ReImagining the PhD Project
Bollywood and Bolsheviks: Indo-Soviet Collaboration in Literature and Film, 1954-1991
Bollywood and Bolsheviks: Indo-Soviet Collaboration in Literature and Film, 1954-1991, is an oral history and exhibition project that charts the dynamic literary and cinematic exchange between India and the Soviet Union during the Cold War. Combining a range of audio, video, and print material it highlights India’s role in shaping Soviet movie-going culture and the critical role that literary translation and new forms of print technology played in bringing Soviet literature to South Asian audiences. From the casting of Bolshoi ballerinas and Soviet circus artists in hit Bollywood productions to the engagement of hundreds of South Asian translators in Soviet publishing houses, the exhibit immerses the visitor in the interconnected Indo-Soviet media and technoscapes of the second half of the twentieth century.
In the spring of 2017, the installation transformed the University of Washington’s capacious Allen Library lobby into two adjacent sitting rooms. Designed to reflect interior design trends of the 1960s and 70s, the parlor spaces invited visitors to interact with objects of Indo-Soviet cultural exchange. In the Indian parlor room, visitors could pick up and browse Soviet books and magazines translated into English and one dozen Indian languages such as Hindi, Urdu, and Bengali. The Soviet side greeted guests with Indian film reels and posters of Bollywood stars who captivated Soviet audiences from the mid 1950s until the disintegration of the USSR in 1991. Placards were interspersed throughout the exhibition space to provide visitors with more context on the historical production, reception, and circulation of these objects between the two countries. Another highlight of the exhibit (and separate online project) was the inclusion of indexed oral histories. Tablets set up in the corner of each parlor room gave visitors the opportunity to listen to the stories of the Indian translators and Indian film producers who helped build and sustain the networks of Indo-Soviet literary and cinematic exchange. All interviews were filmed and produced by exhibit curator Jessica Bachman and documentary filmmaker Emma Hinchliffe during the summer of 2016.
How have your engagements with public scholarship shaped your research?
When history PhD students begin to conceptualize their dissertation projects, they typically begin with the written historical record. They often obtain pre-dissertation research grants to travel to archives to find viable primary historical sources. These sources will help lay the foundation for their dissertation prospectus. A Mellon Summer fellowship for Public Projects in the Humanities allowed me to take an alternative approach to my historical research. During the summer of 2016, I used Mellon grant funds to travel to India and Russia to conduct and film semi-structured interviews with three categories of interlocutors: (1) Indian translators who worked for Soviet publishers between the 1950s and 1991, (2) the owners or former owners of bookshops who had once been official distributors of Soviet books (3) adult men and women working in STEM fields who grew up reading Soviet books as children. This ethnographic fieldwork developed my understanding of the linkages between the macro-level, political economic structures of Soviet book circulation and the micro-level lived experiences of the translators and readers of these texts whose voices can be hard to find in official, written sources. These interviews, made public in 2017 as part of my exhibition project, allowed me to craft a set of guiding historical questions for a project that explores how a soft-power program intended to foster goodwill toward the USSR produced unanticipated outcomes as Indian readers harnessed Soviet texts to expand their creative horizons and improve their educational and socioeconomic prospects.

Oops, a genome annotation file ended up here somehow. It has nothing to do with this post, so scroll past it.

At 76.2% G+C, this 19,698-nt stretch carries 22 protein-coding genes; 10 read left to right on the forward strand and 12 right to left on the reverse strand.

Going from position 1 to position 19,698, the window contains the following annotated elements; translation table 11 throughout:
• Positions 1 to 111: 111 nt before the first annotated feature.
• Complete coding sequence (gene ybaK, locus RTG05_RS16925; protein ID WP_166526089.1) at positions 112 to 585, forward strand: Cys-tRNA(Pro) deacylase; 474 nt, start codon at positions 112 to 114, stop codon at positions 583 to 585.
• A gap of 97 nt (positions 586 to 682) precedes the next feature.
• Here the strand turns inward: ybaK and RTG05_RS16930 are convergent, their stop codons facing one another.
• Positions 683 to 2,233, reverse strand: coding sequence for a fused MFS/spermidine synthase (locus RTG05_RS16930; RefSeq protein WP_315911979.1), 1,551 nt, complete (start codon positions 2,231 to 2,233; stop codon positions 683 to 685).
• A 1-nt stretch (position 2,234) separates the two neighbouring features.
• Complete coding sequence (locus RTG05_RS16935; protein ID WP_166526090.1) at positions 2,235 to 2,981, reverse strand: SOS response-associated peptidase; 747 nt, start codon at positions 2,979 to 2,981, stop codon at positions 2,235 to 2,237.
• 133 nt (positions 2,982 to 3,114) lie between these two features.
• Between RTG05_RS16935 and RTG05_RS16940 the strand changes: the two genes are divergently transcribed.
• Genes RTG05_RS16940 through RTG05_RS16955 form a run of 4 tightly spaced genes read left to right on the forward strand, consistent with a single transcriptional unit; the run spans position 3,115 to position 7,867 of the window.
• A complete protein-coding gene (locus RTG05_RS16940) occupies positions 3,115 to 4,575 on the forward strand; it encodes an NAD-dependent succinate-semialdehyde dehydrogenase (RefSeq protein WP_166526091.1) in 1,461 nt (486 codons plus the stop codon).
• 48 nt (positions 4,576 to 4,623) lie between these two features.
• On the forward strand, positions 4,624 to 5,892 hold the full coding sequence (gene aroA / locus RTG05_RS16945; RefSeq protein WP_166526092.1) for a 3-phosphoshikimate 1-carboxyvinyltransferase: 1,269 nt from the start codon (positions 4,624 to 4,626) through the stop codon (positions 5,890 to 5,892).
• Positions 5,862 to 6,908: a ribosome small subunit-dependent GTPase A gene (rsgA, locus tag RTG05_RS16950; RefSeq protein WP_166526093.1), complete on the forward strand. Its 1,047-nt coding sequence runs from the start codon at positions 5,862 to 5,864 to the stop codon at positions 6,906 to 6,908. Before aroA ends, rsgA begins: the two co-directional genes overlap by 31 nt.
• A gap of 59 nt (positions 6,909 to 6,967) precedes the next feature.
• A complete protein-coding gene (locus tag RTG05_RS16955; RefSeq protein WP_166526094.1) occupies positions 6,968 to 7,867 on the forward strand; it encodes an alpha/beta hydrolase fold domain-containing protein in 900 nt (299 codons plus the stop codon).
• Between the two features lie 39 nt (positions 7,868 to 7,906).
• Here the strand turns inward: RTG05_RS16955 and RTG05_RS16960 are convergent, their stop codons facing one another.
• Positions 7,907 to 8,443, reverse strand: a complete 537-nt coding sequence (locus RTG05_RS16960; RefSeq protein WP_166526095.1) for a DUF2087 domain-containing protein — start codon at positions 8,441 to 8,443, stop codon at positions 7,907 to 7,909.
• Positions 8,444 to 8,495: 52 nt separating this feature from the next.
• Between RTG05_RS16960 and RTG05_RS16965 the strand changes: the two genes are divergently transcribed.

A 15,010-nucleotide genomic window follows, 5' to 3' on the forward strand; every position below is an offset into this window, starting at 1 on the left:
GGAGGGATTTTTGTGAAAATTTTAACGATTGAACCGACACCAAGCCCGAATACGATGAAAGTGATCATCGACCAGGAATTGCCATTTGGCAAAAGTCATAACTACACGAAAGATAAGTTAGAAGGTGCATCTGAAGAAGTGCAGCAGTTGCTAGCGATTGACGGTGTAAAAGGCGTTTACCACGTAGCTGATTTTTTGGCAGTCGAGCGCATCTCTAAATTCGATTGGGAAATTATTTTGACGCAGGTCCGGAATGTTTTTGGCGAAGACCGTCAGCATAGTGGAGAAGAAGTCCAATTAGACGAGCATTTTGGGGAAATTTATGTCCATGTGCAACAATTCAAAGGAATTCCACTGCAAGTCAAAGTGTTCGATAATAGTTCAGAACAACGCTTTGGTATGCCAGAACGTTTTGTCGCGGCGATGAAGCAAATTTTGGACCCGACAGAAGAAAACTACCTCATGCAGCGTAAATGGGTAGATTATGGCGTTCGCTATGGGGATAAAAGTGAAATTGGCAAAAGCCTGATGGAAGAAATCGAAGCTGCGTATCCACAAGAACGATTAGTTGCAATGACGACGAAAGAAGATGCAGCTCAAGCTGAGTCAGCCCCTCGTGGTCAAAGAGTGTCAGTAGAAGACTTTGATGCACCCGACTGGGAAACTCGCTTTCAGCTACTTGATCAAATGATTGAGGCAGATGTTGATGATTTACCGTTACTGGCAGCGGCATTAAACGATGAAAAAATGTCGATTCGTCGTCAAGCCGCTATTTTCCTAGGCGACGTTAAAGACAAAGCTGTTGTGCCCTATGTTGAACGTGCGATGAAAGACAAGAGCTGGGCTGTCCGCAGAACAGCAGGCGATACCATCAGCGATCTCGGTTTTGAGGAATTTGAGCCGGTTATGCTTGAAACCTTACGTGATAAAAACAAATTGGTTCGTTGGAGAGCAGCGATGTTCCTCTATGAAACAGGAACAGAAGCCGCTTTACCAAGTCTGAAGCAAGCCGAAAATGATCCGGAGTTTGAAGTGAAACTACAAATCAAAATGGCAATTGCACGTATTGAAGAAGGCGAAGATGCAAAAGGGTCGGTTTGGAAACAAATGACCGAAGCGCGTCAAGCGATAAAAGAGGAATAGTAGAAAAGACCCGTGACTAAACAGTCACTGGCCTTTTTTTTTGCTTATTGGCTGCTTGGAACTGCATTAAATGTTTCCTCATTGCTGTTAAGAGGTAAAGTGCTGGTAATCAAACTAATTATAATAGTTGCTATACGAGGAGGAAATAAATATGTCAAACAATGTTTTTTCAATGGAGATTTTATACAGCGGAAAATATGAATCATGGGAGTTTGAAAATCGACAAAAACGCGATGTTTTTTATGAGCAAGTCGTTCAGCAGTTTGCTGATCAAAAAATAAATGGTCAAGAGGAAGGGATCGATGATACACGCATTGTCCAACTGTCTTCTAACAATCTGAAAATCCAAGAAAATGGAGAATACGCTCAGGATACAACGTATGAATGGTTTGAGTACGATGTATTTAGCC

How might doctoral education be reimagined/changed?
The execution of my public-facing exhibition and oral history project took up a solid two years of my doctoral education. While my committee was always supportive of this pursuit, which I embarked on during my first year of my PhD program, other students and friends were advised against spending their time in a similar fashion. I was told this discouragement was anchored in advisors’ anxiety around their students’ time to completion and the potential of such projects to prolong this timeline. The assumption is that hiring committees for tenure-track positions look favorably upon shorter completion timelines for PhD candidates and raise eyebrows when a candidate appears to have taken “too long” to finish. While it is undeniable that my public scholarship project added years to my completion timeline, these early doctoral undertakings should not be viewed as impediments to success. Not only did they help me lay the foundation for a strong dissertation project, they also helped me write competitive research grants as evidenced by the comments I received from reviewers on my successful Fulbright-Hays and Social Science Research Council award applications. I would welcome a change in this pervasive attitude toward public-facing humanities projects in my field and in doctoral education more broadly. Rather than being framed to students as unproductive, potentially harmful detours, they should be presented as endeavors that carry with them the possibility to strengthen one’s intellectual and professional development.